Expanding Pitt’s Global View, One Room at a Time

Issue Date: 
September 14, 2015

The University of Pittsburgh’s Korean Heritage Classroom will be dedicated and opened this fall, while fundraising will commence shortly to build an Iranian Nationality Room. 

Finely carved woodwork takes center stage in the Korean Heritage Classroom. (Photos by Emily O'Donnell)

Both classrooms are part of Pitt’s Nationality Rooms and Intercultural Exchange Programs, which comprise 30 classrooms on the first and third floors of the Cathedral of Learning that were designed to represent the cultures of various ethnic groups that settled in Allegheny County. 

Work on the Korean Classroom began in May and intensified this summer when five master craftsmen came to Pittsburgh from South Korea—their first visit to the United States—in June to ensure the authenticity of the room. They departed in August. 

“The Korean carpenters were tireless workers who were awake at the crack of dawn, every day, to ensure that the Korean Heritage Classroom lives up to the high expectations of grandeur that both the University of Pittsburgh and the Korean community have come to expect,” said E. Maxine Bruhns, director of Pitt’s Nationality Rooms and Intercultural Exchange Programs. 

When completed, the Korean Heritage Classroom will be the first new Nationality Classroom since 2012, when both the Swiss and Turkish Nationality Rooms were dedicated. The Korean Classroom’s dedication ceremony is scheduled for Nov. 15. 

The room’s design is inspired by the Myeongnyundang—or the Hall of Enlightenment—the main lecture hall of Korea’s Sungkyunkwan University. Built in the early 14th century, Sungkyunkwan was Korea’s foremost institution of higher learning and it remains a prominent historical landmark in Eastern Asia.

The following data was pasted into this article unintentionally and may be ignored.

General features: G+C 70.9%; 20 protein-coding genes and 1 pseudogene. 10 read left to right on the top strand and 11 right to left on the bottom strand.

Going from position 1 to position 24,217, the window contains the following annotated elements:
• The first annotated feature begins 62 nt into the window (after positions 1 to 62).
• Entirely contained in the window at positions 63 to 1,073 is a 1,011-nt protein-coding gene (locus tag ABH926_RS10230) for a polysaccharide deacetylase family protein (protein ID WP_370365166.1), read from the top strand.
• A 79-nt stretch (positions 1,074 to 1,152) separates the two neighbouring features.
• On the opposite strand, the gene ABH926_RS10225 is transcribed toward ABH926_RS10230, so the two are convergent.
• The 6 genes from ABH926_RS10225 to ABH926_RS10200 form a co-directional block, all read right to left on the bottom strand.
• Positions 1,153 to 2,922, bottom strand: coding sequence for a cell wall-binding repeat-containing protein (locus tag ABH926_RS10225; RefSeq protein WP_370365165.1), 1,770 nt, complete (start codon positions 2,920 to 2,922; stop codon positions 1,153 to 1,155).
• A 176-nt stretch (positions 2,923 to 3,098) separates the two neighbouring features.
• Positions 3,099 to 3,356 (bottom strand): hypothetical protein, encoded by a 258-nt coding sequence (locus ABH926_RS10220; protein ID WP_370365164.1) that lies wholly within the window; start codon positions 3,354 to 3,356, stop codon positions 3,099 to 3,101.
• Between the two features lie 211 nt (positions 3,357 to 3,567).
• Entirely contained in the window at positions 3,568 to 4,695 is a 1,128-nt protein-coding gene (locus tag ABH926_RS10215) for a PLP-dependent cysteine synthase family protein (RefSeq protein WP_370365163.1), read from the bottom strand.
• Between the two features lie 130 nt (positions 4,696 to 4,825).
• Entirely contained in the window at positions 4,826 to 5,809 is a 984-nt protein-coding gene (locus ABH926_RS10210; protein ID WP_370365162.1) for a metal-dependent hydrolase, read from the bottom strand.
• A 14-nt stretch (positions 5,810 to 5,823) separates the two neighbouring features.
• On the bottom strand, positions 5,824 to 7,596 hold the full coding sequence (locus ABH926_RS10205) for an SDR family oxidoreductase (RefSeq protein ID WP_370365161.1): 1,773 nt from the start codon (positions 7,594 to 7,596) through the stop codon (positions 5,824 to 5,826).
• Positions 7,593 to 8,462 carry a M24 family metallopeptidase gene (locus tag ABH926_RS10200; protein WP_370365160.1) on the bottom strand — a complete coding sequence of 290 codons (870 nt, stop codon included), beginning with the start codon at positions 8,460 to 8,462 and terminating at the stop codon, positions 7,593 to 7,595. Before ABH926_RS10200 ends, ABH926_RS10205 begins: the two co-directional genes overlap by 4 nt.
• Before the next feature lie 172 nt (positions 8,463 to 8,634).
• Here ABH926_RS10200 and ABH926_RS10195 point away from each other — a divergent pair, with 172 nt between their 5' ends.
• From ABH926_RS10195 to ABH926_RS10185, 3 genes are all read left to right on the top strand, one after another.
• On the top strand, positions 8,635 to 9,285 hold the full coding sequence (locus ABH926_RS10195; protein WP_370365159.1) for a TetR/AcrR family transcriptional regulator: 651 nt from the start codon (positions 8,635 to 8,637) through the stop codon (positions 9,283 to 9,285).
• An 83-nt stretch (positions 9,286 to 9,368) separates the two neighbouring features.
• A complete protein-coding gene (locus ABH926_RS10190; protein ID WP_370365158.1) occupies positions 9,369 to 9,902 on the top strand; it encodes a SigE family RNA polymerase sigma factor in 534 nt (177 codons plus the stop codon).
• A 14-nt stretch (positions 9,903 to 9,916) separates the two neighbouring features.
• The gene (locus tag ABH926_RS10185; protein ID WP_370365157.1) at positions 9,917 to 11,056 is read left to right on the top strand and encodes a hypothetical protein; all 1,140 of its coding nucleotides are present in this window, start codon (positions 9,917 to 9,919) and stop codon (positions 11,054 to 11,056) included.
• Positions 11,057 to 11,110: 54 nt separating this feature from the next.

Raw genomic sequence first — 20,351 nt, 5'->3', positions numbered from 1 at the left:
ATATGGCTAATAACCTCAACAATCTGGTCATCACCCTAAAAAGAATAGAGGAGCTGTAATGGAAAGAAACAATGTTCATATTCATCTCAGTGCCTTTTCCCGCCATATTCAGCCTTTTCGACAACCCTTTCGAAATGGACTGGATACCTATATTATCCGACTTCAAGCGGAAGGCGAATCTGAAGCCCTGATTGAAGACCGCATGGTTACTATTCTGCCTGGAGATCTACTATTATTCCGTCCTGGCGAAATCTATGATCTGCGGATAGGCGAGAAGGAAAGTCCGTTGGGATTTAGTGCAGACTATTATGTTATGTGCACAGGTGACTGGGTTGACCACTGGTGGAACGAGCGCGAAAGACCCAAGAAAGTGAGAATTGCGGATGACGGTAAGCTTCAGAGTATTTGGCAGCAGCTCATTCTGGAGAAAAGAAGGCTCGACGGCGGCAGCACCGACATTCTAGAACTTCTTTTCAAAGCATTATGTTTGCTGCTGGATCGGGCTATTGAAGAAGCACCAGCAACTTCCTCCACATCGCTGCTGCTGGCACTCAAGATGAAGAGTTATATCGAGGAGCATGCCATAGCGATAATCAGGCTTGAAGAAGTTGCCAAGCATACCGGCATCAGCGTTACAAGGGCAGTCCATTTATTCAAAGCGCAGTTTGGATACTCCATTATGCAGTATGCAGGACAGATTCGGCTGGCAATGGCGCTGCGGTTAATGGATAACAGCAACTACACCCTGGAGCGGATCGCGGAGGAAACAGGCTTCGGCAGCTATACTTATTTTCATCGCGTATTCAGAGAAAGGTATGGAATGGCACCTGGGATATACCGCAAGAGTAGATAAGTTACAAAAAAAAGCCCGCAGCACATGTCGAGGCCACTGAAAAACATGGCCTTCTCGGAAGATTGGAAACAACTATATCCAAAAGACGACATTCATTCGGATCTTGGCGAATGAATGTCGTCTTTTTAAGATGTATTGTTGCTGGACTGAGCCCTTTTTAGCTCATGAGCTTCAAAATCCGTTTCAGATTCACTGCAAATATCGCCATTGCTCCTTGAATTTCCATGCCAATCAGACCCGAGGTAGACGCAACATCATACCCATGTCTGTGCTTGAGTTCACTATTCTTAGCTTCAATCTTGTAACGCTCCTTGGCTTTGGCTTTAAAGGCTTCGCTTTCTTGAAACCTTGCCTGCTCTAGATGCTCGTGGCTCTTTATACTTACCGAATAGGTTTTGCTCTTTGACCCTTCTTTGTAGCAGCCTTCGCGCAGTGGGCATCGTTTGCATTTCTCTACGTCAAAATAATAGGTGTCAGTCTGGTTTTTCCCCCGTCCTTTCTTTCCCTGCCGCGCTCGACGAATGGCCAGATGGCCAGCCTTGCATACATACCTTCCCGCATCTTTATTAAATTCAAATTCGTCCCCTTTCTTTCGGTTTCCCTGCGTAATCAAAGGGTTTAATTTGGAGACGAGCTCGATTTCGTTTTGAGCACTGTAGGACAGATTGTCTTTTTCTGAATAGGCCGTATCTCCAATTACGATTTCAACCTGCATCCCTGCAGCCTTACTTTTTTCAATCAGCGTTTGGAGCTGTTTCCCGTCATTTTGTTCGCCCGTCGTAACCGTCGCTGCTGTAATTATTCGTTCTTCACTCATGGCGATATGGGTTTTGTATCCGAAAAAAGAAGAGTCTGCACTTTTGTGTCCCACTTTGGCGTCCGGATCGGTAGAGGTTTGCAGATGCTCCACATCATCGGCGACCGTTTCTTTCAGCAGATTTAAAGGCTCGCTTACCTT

Meanwhile, Chancellor Patrick A. Gallagher recently gave official approval for the Iranian Nationality Room. 

The approval paves the way for the Iranian Nationality Room Committee to launch a nationwide fundraising campaign and consider design concepts. Ali Masalehdan, committee chair, said that the room will help to educate and bridge cultural divides in Pittsburgh and beyond. 

“Our hope is that by having a classroom focused on Iranian architecture and history, we can help to dispel many of the negative conceptions of Iran that are due to the soured U.S. and Iranian relationship over the last 35 years,” said Masalehdan. “People who know Iranian culture know of its influence on world history as well as its proud Iranian-American communities that have contributed greatly to the United States.” 

The Nationality Rooms Program bylaws require the rooms’ designs to represent a period prior to 1787, the year of Pitt’s founding and the signing of the U.S. Constitution. Masalehdan said the Iranian Nationality Room Committee will consider a range of Iranian historical periods for architectural inspiration, dating back to the First Persian Empire in the fifth century B.C.

Masalehdan hopes that construction on the Iranian Nationality Room can begin within the next three to four years. 

“More than any other single asset, the Nationality Rooms epitomize Pitt’s character by melding culture, beauty, and learning,” said Bruhns, who has served as director of the Nationality Rooms Programs for more than 50 years. “When finished, the Korean Heritage Room, the Iranian Room, and every other Nationality Room that follows them will be an enduring testament to the cultures as well as the citizens who represent those ethnicities in the city of Pittsburgh.”